Wearables are a good fit for healthcare

Healthcare systems are facing a crisis. Chronic illnesses combined with an ageing population and rising healthcare costs are rapidly increasing the burden on the NHS. The pressure will continue to rise because 23 per cent of the UK’s population will be aged over 65 by 2039.

The Department of Health estimates that patients not adhering to their physician’s guidance cost the NHS up to £300 million a year in unused medicines. According to the Center for Disease Control, 86 per cent of all US healthcare spending is on treating chronic medical conditions. Globally, health-risk behaviour, such as physical inactivity and poor nutrition, costs healthcare systems $53 billion. With chronic illnesses on the rise, the demand for long-term care increases and patient compliance is crucial.

All too often, patients who have gone through some ordeal and are forced to live with a condition for the rest of their lives are not compliant with health regimes and swiftly fall back to their old habits. In order to avoid this type of relapse and the subsequent treatment costs, long-term patient care must be improved and, most importantly, the current healthcare landscape must be changed.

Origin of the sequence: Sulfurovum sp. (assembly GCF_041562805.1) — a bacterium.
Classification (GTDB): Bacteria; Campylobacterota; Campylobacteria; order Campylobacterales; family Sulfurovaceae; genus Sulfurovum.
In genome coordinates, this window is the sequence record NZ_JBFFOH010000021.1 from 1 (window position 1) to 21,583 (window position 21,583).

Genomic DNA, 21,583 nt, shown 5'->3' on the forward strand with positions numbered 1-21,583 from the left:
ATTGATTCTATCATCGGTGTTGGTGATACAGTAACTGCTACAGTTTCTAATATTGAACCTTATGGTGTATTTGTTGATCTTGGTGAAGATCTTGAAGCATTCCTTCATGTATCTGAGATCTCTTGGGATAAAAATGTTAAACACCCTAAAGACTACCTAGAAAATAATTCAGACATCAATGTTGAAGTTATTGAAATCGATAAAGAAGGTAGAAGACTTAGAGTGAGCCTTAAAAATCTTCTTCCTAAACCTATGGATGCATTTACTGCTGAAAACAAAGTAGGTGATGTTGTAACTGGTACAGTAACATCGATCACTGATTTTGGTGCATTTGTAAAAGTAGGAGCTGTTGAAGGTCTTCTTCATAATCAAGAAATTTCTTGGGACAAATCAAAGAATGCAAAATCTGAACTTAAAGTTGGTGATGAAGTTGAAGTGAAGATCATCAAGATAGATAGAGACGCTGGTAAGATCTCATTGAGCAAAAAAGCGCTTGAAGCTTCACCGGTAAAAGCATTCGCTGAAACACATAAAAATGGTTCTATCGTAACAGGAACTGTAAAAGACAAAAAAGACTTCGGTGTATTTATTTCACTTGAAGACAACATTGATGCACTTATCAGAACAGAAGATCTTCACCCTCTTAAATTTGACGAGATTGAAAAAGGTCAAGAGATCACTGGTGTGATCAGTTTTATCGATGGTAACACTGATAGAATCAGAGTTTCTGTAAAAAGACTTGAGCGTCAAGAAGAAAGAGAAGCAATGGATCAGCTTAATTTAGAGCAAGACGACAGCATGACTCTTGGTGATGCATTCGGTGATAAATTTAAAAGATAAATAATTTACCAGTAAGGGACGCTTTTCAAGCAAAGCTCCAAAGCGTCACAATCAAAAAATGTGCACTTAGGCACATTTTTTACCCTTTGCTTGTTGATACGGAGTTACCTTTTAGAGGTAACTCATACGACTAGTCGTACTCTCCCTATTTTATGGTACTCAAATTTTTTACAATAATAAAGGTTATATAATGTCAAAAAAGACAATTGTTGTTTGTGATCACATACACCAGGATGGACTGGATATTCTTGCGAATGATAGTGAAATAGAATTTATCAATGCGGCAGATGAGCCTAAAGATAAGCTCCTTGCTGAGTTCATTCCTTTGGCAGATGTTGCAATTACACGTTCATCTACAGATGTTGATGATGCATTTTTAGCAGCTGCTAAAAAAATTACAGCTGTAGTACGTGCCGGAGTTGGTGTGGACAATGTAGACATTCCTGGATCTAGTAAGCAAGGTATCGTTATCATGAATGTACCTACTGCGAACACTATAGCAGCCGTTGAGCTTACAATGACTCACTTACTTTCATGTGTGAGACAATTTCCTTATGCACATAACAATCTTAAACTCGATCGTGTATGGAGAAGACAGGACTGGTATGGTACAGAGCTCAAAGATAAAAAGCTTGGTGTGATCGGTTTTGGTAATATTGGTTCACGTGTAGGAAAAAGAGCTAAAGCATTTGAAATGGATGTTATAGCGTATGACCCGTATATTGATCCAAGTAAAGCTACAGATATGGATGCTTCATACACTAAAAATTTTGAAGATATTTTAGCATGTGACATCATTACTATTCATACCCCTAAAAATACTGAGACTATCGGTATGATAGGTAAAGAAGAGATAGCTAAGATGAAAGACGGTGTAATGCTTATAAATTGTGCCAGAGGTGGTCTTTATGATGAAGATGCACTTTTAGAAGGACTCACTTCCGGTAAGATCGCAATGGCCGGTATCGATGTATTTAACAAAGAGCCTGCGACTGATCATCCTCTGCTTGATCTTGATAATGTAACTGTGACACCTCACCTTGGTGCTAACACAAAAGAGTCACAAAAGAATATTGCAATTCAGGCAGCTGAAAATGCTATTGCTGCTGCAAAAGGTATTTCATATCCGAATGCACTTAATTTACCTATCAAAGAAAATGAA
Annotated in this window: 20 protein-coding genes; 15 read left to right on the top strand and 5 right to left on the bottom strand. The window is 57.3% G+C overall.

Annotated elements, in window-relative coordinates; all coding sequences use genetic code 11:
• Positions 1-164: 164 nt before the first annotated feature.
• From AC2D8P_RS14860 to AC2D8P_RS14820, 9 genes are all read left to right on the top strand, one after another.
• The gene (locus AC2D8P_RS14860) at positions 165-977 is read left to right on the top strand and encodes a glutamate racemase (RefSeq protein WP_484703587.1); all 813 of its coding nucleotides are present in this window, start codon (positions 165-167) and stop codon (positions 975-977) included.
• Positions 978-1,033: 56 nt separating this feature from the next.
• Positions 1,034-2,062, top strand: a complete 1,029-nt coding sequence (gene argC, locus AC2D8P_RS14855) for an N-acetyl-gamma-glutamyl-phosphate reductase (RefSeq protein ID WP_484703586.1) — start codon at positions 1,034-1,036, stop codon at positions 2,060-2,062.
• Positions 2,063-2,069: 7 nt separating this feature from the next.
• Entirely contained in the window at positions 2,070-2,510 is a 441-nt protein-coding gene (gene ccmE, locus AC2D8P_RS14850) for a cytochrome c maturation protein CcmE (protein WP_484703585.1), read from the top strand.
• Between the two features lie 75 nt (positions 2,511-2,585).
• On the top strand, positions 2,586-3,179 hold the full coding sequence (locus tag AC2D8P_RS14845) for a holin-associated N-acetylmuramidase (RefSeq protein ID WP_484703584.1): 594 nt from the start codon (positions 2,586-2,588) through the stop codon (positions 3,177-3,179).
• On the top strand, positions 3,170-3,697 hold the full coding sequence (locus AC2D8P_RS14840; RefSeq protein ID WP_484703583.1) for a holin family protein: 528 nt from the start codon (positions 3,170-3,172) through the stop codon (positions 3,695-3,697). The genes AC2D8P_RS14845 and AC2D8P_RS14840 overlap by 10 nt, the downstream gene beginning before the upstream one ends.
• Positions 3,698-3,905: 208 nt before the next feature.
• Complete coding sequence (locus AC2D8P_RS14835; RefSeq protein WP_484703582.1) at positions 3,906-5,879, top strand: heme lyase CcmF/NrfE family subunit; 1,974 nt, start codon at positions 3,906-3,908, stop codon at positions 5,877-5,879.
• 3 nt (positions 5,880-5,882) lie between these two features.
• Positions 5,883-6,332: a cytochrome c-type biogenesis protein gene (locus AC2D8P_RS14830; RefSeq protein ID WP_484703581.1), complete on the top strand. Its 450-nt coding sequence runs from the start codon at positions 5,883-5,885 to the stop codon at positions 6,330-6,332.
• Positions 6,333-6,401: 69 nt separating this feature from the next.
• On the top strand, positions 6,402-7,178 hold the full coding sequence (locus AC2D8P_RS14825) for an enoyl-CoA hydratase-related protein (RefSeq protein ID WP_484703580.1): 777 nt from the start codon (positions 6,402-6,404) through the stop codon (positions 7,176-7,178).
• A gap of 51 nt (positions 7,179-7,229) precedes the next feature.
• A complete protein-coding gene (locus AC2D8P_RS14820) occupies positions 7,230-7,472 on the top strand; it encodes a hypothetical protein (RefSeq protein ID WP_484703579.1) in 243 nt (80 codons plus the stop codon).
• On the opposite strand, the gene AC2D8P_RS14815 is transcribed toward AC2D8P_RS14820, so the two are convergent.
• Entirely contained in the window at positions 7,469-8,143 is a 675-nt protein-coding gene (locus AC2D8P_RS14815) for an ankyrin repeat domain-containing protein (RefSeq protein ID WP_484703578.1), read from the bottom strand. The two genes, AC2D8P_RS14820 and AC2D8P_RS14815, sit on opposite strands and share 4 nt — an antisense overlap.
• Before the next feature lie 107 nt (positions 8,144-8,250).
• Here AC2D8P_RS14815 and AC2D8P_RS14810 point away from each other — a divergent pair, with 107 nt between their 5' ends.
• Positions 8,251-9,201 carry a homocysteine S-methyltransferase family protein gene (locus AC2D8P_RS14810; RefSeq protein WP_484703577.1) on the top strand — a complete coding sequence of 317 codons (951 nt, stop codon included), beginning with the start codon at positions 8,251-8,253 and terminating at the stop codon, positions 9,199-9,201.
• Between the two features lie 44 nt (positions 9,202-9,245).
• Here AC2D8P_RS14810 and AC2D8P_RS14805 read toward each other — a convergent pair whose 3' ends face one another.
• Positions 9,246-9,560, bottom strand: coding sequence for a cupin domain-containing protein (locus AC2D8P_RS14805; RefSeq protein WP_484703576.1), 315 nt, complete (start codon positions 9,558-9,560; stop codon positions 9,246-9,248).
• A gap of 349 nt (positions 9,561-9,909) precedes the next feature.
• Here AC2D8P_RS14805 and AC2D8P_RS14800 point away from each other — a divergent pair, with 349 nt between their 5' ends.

biotricity is a front runner in the race to bridge the healthcare gap by employing innovative monitoring technology

biotricity, a leading-edge healthcare technology firm, believes that compliance rates can be increased and quality of life enhanced with diagnostic and monitoring support.

We are accustomed to people with diabetes routinely monitoring their own glucose level, and adjusting diet and regime. But what if that principle could be extended to a cardiac patient so they could detect an alarming arrhythmia and share ECG data with their physician? The integration and ultimate adoption of wearable technology into healthcare practices has the ability to reduce patient visits, as physicians will be able to monitor and track patients’ health remotely.